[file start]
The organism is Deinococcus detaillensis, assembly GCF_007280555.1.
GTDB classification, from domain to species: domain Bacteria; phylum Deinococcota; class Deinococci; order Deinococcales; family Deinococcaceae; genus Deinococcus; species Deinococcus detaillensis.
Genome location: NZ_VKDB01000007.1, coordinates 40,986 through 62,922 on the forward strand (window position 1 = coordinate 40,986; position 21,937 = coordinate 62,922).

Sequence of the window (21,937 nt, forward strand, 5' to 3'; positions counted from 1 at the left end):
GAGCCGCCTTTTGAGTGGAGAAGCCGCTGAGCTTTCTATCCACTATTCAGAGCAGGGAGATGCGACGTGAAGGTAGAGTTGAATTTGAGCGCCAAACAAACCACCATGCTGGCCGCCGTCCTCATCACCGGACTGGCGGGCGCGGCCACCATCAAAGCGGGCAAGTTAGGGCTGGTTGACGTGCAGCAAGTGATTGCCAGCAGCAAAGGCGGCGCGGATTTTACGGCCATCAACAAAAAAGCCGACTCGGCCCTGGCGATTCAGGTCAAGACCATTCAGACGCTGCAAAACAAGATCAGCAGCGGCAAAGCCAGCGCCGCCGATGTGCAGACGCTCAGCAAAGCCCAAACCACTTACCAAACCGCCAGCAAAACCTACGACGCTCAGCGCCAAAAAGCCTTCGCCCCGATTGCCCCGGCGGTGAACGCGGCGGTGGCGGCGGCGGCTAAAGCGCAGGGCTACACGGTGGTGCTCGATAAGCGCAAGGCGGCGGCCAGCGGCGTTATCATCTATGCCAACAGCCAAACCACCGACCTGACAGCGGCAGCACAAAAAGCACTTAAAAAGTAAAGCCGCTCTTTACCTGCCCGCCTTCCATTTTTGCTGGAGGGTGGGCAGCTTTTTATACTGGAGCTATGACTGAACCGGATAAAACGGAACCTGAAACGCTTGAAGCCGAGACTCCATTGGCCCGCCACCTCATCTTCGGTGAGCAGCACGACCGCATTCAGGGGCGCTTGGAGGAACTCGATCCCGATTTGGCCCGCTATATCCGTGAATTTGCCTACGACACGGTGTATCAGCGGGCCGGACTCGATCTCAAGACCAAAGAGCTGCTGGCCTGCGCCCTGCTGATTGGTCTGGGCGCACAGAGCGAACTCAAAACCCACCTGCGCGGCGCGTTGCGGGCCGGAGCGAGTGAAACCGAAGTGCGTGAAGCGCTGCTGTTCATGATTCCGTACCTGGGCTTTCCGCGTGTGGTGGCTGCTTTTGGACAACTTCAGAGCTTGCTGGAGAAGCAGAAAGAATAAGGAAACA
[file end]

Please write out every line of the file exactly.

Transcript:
The organism is Deinococcus detaillensis, assembly GCF_007280555.1.
GTDB classification, from domain to species: domain Bacteria; phylum Deinococcota; class Deinococci; order Deinococcales; family Deinococcaceae; genus Deinococcus; species Deinococcus detaillensis.
Genome location: NZ_VKDB01000007.1, coordinates 40,986 through 62,922 on the forward strand (window position 1 = coordinate 40,986; position 21,937 = coordinate 62,922).

Sequence of the window (21,937 nt, forward strand, 5' to 3'; positions counted from 1 at the left end):
GAGCCGCCTTTTGAGTGGAGAAGCCGCTGAGCTTTCTATCCACTATTCAGAGCAGGGAGATGCGACGTGAAGGTAGAGTTGAATTTGAGCGCCAAACAAACCACCATGCTGGCCGCCGTCCTCATCACCGGACTGGCGGGCGCGGCCACCATCAAAGCGGGCAAGTTAGGGCTGGTTGACGTGCAGCAAGTGATTGCCAGCAGCAAAGGCGGCGCGGATTTTACGGCCATCAACAAAAAAGCCGACTCGGCCCTGGCGATTCAGGTCAAGACCATTCAGACGCTGCAAAACAAGATCAGCAGCGGCAAAGCCAGCGCCGCCGATGTGCAGACGCTCAGCAAAGCCCAAACCACTTACCAAACCGCCAGCAAAACCTACGACGCTCAGCGCCAAAAAGCCTTCGCCCCGATTGCCCCGGCGGTGAACGCGGCGGTGGCGGCGGCGGCTAAAGCGCAGGGCTACACGGTGGTGCTCGATAAGCGCAAGGCGGCGGCCAGCGGCGTTATCATCTATGCCAACAGCCAAACCACCGACCTGACAGCGGCAGCACAAAAAGCACTTAAAAAGTAAAGCCGCTCTTTACCTGCCCGCCTTCCATTTTTGCTGGAGGGTGGGCAGCTTTTTATACTGGAGCTATGACTGAACCGGATAAAACGGAACCTGAAACGCTTGAAGCCGAGACTCCATTGGCCCGCCACCTCATCTTCGGTGAGCAGCACGACCGCATTCAGGGGCGCTTGGAGGAACTCGATCCCGATTTGGCCCGCTATATCCGTGAATTTGCCTACGACACGGTGTATCAGCGGGCCGGACTCGATCTCAAGACCAAAGAGCTGCTGGCCTGCGCCCTGCTGATTGGTCTGGGCGCACAGAGCGAACTCAAAACCCACCTGCGCGGCGCGTTGCGGGCCGGAGCGAGTGAAACCGAAGTGCGTGAAGCGCTGCTGTTCATGATTCCGTACCTGGGCTTTCCGCGTGTGGTGGCTGCTTTTGGACAACTTCAGAGCTTGCTGGAGAAGCAGAAAGAATAAGGAAACA